"10 to 20 percent of infected people may be responsible for as much as 80 to 90 percent of transmission and that many people barely transmit it."
K: The Overlooked Variable That's Driving the Pandemic - The Atlantic
“Overdispersion makes it harder for us to absorb lessons from the world, because it interferes with how we ordinarily think about cause and effect.” -⁦⁩ K: The Overlooked Variable That's Driving the Pandemic - The Atlantic
As a steward of literature, I’m drawn to this section: “...SARS-CoV ... that caused the 2003 SARS outbreak, was also overdispersed in this way... MERS, another coronavirus cousin of SARS, also appears overdispersed...”
1/13 - “To fight a super-spreading disease effectively, policy makers need to figure out why super-spreading happens, and they need to understand how it affects everything, including our contact-tracing methods and our testing regimes.” Via
An extremely insightful piece of #SciComm and helpful for thinking like an #epidemiologist about #COVID19 transmission and spread
This is an important article. When I once worked on a viral marketing platform, I learned that even though you could figure out viral coefficients, another thing to notice was that on the web most people barely spread things but a few are super spreaders.
I endorse for president
We gotta talk more about #covid19 clusters, reminds us in this excellent piece
The Overlooked Variable That's Driving the #Coronavirus Pandemic: K, the measure of dispersion, by ⁦⁩ via ⁦⁩ #Covid19
this from is absolutely on point
As usual, is required reading. And I'm not just saying that because she let me be a Hitoshi Oshitani fanboy in the pages of
"....averages aren’t always useful for understanding the distribution of a phenomenon, especially if it has widely varying behavior. an early run of bad luck with a few super-spreading events, or clusters, can produce dramatically different outcomes...."
This is impressionistic, but looking at what seems to be an explosion of Covid in the White House, Zeynep Tufecki's () piece in the Atlantic seems on target.... It's not R, it's k. Also this earlier piece.
reading about the underrated application of 80/20 to COVID spread. “This highly skewed, imbalanced distribution means an early run of bad luck...can produce dramatically different outcomes even for otherwise similar countries.”
This is a must-read from on how COVID-19 doesn't spread like the flu, and how that matters for what steps we can take to stop it.
. on superspreaders & cluster busting as key to #COVID19. Evidence that superspreader events are key has been out there since early March - baffling why so many health authorities (like the UK's) stuck to ineffective flu-based modelling so long
Very interesting piece, making the point that preparedness and capacity for "cluster busting" (using standard communicable disease management tools) is the key to manage the Covid-19 pandemic well.
Good long read on the relevance of dispersion for the pandemic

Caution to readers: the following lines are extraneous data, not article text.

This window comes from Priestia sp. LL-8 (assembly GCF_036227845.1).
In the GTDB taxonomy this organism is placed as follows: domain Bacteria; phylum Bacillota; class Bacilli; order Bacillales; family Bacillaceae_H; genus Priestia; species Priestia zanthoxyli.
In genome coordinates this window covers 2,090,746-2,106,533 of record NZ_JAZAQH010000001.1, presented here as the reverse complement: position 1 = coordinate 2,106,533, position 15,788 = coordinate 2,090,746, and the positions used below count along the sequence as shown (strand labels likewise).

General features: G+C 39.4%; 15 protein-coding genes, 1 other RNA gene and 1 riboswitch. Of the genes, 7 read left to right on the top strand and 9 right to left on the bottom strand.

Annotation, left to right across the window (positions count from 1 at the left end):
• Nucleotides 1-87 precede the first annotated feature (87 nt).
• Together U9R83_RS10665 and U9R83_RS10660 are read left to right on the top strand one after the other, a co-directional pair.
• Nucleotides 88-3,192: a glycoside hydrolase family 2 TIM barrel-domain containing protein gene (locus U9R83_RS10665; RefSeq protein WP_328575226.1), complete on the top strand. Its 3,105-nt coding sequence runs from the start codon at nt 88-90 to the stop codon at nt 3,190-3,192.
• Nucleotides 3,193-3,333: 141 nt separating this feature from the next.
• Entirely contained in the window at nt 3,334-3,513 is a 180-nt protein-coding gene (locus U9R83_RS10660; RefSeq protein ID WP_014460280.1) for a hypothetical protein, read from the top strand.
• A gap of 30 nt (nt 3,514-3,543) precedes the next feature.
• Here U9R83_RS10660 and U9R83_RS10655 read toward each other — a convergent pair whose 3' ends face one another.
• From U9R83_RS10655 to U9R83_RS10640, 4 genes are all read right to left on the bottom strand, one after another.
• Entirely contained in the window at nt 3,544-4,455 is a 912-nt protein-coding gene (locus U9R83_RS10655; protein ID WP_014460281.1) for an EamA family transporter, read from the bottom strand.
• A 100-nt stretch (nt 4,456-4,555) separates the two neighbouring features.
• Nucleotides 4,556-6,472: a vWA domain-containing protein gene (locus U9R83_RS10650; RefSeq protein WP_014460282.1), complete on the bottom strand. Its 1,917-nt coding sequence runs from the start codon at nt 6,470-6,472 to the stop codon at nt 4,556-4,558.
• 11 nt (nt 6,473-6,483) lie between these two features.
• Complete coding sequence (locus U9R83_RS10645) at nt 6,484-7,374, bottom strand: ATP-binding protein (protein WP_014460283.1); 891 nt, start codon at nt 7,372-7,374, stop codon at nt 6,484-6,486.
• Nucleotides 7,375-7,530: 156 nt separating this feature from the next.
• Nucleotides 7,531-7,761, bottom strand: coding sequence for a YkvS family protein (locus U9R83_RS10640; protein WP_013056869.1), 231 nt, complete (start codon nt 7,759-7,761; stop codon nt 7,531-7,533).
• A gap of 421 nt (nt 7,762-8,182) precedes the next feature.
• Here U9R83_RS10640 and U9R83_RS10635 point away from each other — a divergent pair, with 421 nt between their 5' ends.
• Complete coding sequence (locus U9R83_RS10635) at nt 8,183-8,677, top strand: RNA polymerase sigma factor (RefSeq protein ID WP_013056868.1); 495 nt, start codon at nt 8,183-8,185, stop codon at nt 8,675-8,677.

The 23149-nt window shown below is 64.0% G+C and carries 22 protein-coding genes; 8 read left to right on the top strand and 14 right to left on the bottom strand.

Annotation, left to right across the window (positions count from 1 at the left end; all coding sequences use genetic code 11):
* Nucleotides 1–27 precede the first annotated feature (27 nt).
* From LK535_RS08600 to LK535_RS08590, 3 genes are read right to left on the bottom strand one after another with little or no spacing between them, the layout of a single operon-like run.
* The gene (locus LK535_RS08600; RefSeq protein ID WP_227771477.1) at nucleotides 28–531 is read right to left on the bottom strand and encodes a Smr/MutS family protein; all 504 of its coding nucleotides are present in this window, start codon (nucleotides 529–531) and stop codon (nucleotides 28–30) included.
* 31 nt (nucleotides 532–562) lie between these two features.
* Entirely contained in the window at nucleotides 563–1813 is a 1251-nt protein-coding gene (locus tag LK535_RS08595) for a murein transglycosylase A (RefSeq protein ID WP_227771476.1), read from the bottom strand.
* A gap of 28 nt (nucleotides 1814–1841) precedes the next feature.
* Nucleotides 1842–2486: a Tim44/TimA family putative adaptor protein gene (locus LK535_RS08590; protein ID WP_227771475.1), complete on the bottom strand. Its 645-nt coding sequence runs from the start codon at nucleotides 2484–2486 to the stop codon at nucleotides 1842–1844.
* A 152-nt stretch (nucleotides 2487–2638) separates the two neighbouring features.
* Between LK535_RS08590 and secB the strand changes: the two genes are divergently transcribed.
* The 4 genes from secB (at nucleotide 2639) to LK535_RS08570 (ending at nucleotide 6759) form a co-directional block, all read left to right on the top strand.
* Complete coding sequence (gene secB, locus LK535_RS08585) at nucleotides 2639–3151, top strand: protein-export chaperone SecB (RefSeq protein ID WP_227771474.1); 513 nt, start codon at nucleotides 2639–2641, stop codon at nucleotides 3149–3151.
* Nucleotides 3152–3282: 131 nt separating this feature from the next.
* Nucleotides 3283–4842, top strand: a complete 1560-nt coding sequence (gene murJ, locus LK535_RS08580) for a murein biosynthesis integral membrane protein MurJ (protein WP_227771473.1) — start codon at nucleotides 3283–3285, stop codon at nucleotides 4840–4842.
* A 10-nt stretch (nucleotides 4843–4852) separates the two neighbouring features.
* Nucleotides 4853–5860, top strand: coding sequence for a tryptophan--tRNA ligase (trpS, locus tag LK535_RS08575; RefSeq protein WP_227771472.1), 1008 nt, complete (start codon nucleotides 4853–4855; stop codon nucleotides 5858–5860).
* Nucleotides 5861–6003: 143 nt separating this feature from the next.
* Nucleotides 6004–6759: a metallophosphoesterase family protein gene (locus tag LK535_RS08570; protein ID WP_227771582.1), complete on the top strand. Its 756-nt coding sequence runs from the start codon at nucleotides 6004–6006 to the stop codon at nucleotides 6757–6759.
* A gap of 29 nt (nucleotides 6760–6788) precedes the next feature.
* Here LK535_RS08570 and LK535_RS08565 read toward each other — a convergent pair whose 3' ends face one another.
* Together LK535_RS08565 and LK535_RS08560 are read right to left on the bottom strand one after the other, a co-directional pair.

Interesting suggestion that the constant, k, which describes the degree of clustering, explains a lot of oddities of this pandemic...
"In an overdispersed regime, identifying transmission events (someone infected someone else) is more important than identifying infected individuals."
Here's the most interestintg #COVID19 article I've read in quite some time. Leads to good sources; very apposite, intruguing, suggestive
“...k... is... simply a way of asking whether a virus spreads in a steady manner or in big bursts, whereby one person infects many, all at once.” Great explanation of why k is a more illuminating measure then R for COVID-19. (h/t )
We’re still trying to figure out “k” when it comes to Coronavirus. It’s tricky, but the long and the short of it: a yuge “k,” just a really big “k,” means lots of minimal transmission along with big bursts of superspreader transmissions.
Interesting network properties of COVID-19. Overdispersion (high variance/mean) points to the need for backward testing (trace forward contacts of the infecting person rather than the infected person's forward contacts) and for using cheap rapid tests.
A must read, esp. for #COVID modeling, contact tracing, or counterfactual comparisons. Thank you ! TLDR: 1) Averages & Rt don’t work well w/ skewed distributions. 2) Ponder backward tracing. 3) Luck plays a big role. #causalinference #epitwitter
Why do border guards think the average person travels more than they do? The answer may explain the mysteries of the pandemic, and, writes in a brilliant article, why the variable k (for super-spreading) is more important than the average R0.
Absolutely brilliant ⁦⁩ piece that shifts the lens through which we understand SARS-CoV-2 spreading, and how to think about control strategies, including which diagnostic tests to use when. Bottomline: not one size fits all approach
The Atlantic has some of the best science journalism out there. This article on why we should be focusing on the overdispersion of COVID19 transmission is fantastic.
Who yer gonna call? Cluster-busters! How to slow this pandemic ⁦⁩ h/t ⁦